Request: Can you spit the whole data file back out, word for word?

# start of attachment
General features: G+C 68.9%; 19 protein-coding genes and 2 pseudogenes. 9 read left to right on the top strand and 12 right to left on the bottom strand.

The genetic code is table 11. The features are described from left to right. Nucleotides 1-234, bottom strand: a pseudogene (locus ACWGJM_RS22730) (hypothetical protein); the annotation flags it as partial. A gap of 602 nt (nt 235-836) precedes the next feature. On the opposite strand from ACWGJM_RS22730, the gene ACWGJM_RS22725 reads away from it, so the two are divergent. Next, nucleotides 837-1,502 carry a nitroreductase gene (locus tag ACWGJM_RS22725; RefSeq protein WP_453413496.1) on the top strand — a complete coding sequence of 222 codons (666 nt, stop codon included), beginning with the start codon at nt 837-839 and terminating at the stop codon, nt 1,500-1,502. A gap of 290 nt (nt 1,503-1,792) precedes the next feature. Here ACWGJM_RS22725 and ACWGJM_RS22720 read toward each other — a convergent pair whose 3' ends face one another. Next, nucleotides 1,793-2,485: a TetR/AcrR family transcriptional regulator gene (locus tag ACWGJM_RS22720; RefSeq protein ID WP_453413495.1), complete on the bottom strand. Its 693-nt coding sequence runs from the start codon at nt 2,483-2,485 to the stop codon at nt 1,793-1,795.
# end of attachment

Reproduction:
General features: G+C 68.9%; 19 protein-coding genes and 2 pseudogenes. 9 read left to right on the top strand and 12 right to left on the bottom strand.

The genetic code is table 11. The features are described from left to right. Nucleotides 1-234, bottom strand: a pseudogene (locus ACWGJM_RS22730) (hypothetical protein); the annotation flags it as partial. A gap of 602 nt (nt 235-836) precedes the next feature. On the opposite strand from ACWGJM_RS22730, the gene ACWGJM_RS22725 reads away from it, so the two are divergent. Next, nucleotides 837-1,502 carry a nitroreductase gene (locus tag ACWGJM_RS22725; RefSeq protein WP_453413496.1) on the top strand — a complete coding sequence of 222 codons (666 nt, stop codon included), beginning with the start codon at nt 837-839 and terminating at the stop codon, nt 1,500-1,502. A gap of 290 nt (nt 1,503-1,792) precedes the next feature. Here ACWGJM_RS22725 and ACWGJM_RS22720 read toward each other — a convergent pair whose 3' ends face one another. Next, nucleotides 1,793-2,485: a TetR/AcrR family transcriptional regulator gene (locus tag ACWGJM_RS22720; RefSeq protein ID WP_453413495.1), complete on the bottom strand. Its 693-nt coding sequence runs from the start codon at nt 2,483-2,485 to the stop codon at nt 1,793-1,795.